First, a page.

A row of Roman toilets with seats made from stone. Image Credit: PD
An excavation at Hadrian's Wall in Northumberland has dug up an ancient wooden toilet seat.
The perfectly preserved artifact represents the only discovery of its kind ever made and would have been used by Roman soldiers manning a fort situated along the wall in the 2nd century.
The ancient lavatory is a particularly rich source of artifacts because at the time, anything dropped down a Roman latrine is unlikely to have been retrieved. The seat itself was found in a muddy trench that had been used to dump rubbish.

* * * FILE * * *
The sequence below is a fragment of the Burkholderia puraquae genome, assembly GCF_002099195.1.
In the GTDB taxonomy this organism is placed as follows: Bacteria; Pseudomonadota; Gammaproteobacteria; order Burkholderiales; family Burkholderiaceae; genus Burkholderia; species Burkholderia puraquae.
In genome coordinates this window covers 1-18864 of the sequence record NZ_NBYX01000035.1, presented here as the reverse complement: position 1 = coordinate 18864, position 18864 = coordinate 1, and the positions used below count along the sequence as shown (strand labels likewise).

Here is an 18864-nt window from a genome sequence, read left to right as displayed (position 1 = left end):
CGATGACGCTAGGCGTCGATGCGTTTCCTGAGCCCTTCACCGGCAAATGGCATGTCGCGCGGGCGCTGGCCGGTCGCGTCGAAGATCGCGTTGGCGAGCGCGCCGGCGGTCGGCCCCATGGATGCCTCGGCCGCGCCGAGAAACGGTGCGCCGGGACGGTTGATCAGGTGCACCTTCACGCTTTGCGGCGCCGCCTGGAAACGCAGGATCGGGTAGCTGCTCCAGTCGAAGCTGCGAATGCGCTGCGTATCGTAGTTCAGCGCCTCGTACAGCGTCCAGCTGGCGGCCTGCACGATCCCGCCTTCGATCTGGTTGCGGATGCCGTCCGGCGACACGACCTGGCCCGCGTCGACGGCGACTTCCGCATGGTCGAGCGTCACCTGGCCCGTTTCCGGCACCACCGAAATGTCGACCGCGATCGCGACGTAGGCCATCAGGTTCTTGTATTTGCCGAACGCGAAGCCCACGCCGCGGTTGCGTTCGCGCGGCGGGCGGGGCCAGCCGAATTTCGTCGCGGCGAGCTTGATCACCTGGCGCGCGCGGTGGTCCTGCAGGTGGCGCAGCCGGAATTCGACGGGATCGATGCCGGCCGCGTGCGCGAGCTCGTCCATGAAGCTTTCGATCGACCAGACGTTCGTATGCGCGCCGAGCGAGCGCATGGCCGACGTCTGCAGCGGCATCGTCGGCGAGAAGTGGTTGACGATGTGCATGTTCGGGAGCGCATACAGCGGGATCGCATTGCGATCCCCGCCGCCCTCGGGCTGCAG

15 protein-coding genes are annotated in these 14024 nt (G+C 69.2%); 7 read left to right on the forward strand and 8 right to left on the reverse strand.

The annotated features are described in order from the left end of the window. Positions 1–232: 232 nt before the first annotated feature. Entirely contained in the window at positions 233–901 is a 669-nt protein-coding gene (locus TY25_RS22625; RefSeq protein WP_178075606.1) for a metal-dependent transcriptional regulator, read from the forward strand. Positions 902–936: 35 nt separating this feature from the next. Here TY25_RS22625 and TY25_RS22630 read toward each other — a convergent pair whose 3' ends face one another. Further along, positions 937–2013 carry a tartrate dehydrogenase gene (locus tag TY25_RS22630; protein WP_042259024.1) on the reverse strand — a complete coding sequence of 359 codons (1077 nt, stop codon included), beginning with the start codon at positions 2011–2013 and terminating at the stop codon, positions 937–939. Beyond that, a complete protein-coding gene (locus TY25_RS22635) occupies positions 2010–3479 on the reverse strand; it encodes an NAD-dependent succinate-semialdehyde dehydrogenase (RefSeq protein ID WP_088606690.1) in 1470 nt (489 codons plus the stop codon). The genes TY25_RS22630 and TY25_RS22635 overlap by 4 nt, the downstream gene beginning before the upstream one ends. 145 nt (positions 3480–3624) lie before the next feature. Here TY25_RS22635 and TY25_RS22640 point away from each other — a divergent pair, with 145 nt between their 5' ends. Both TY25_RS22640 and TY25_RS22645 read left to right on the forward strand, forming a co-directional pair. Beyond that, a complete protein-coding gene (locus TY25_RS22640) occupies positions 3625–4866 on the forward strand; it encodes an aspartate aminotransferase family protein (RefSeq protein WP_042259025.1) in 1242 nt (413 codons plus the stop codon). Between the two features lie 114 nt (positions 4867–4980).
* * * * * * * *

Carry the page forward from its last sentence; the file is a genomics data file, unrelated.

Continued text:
"We know a lot about Roman toilets from previous excavations at the site and from the wider Roman world, which have included many fabulous Roman latrines," said Dr Andrew Birley.
"But never before have we had the pleasure of seeing a surviving and perfectly preserved wooden seat. As soon as we started to uncover it there was no doubt at all on what we had found."
Source: BBC News | Comments (26)
Toilet, Roman, Hadrian's Wall